Tamil Nadu Chief Minister MK Stalin on Saturday backed his West Bengal counterpart Mamata Banerjee’s call for a meeting of chief ministers of opposition-ruled states.

Stalin said on Twitter that Banerjee had called him to express “concern and anguish on the Constitutional overstepping and brazen misuse of power by the governors of non-BJP ruled states”.

The Tamil Nadu chief minister said that he assured her of the commitment of his party, the Dravida Munnetra Kazhagam, to uphold state autonomy. “Convention of Opposition CMs will soon happen out of Delhi,” he added.

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Banerjee also said on Monday that she has spoken with Stalin and Telangana Chief Minister K Chandrasekhar Rao in this regard. “Together we are trying to protect the federal structure,” she said, according to PTI. “All regional parties must come to an understanding.”

The West Bengal chief minister said that the country’s federal structure has been “bulldozed” and the Constitution is being demolished. “We all need to come together to protect it,” she said.

However, Banerjee said that the Congress “can go its own way” and claimed that no regional party shares cordial relations with it.

Earlier on Saturday, Stalin had criticised West Bengal Governor Jagdeep Dhankhar for having prorogued, or deferred, the Assembly session, alleging that it went against established norms and conventions.

Dhankhar, however, said that the Assembly session was prorogued at the request of the West Bengal government and the Tamil Nadu chief minister’s statement was not in conformity with facts.

Trinamool Congress spokesperson Kunal Ghosh had also clarified on Saturday that Dhankhar prorogued the session on the state Cabinet’s recommendation.

However, Dhankhar and Banerjee have frequently criticised each other after the former was appointed as the West Bengal governor in 2019. On January 31, Banerjee said that she had blocked Dhankhar on Twitter because of his posts against her government.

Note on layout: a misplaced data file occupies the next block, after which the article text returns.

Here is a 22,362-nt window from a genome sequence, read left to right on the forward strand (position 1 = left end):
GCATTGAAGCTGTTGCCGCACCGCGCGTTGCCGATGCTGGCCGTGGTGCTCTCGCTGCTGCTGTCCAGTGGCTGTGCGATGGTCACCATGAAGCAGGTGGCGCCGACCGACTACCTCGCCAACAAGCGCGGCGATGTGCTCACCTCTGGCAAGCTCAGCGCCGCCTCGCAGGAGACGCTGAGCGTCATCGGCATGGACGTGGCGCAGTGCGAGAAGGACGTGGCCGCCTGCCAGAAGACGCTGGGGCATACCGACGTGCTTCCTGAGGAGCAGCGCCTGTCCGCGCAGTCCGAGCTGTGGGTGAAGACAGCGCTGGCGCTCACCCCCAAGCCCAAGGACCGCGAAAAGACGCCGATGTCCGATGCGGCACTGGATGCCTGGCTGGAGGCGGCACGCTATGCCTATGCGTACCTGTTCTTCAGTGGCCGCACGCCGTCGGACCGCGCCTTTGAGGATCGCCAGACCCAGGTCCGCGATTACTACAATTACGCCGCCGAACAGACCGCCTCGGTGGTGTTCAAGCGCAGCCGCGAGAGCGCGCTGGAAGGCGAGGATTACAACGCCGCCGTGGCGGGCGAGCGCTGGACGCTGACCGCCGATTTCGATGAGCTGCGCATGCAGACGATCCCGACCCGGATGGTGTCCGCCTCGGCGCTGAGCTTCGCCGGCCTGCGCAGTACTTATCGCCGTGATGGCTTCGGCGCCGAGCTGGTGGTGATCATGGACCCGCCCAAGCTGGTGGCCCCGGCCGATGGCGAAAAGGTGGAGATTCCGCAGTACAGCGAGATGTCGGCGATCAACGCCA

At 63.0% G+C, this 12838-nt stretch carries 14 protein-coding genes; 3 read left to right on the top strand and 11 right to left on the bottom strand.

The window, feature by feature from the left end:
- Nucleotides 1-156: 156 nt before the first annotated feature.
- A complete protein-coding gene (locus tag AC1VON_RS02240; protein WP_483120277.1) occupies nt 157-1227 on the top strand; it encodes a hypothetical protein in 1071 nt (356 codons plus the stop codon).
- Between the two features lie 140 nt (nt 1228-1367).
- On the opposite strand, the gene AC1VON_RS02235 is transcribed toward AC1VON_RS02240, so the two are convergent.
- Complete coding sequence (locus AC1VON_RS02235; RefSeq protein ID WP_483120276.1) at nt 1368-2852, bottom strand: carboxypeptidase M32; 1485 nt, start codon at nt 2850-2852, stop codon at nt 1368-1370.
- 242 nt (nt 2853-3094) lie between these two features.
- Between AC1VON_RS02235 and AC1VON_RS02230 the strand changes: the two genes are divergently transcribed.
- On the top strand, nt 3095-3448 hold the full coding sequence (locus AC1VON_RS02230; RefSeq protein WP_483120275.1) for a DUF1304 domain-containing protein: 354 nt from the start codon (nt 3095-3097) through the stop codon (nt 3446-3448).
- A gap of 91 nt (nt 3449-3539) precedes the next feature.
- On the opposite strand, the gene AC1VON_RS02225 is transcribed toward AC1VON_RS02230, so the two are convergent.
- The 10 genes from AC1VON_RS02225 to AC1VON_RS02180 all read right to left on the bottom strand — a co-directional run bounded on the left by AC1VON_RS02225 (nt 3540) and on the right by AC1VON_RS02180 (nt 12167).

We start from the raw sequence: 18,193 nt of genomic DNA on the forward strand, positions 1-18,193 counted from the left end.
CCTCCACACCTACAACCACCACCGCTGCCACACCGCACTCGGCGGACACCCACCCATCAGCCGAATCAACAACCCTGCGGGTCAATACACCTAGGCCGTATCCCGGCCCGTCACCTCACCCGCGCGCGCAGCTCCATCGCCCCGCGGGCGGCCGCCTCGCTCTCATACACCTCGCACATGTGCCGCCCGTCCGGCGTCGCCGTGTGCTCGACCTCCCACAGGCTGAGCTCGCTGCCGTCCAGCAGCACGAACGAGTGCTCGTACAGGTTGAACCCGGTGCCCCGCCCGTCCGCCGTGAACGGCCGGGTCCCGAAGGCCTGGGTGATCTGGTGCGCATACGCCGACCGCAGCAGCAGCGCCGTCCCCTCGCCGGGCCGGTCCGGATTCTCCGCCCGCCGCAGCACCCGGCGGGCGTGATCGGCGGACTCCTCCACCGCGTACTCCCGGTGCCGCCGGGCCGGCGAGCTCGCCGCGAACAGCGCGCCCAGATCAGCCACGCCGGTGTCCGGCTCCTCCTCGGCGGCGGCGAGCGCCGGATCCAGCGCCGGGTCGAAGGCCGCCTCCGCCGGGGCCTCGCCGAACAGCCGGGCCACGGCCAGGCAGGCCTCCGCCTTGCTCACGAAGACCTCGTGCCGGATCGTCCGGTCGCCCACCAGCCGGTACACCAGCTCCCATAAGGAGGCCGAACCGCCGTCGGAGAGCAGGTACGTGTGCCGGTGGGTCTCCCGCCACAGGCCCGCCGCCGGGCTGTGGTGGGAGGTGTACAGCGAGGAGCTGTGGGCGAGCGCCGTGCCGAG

The West Bengal chief minister had alleged that the governor had threatened the state’s chief secretary and the director-general of police on several occasions.

“Pegasus is being done from the Raj Bhavan,” she had claimed, referring to the spyware developed by Israeli company NSO Group.

On January 28, a report in The New York Times said that India purchased the software as part of a $2 billion weapons package in 2017. The Indian government has, however, denied having carried out any illegal surveillance.

Meanwhile, Dhankhar had said on January 31 that West Bengal had become a “gas chamber for democracy” and that he could not see the “trampling of human rights”.

In recent days, Stalin and Tamil Nadu Governor RN Ravi have also been at loggerheads on some matters. The Tamil Nadu chief minister had said that the reasons cited by the governor to block a Bill to bypass the National Eligibility cum Entrance Test for admissions to medical colleges were not correct.

While returning the Bill to the Tamil Nadu Assembly for reconsideration on February 1, Ravi had described the Justice AK Rajan committee report as merely reflecting the panel’s “jaundiced view”.

In September, findings of the state government-appointed committee had showed that the number of state education board students who got admission to medical courses had declined significantly since NEET was introduced in 2017.

The Dravida Munnetra Kazhagam, along with some other parties in Tamil Nadu, have decided to send the Bill to the governor again and have demanded that it should be forwarded to President Ram Nath Kovind.

Tamil Nadu has been opposing the examination on the grounds that a common entrance test would harm the prospects of state board students.

In September, three NEET aspirants had died by suicide in the state, leading to massive outrage.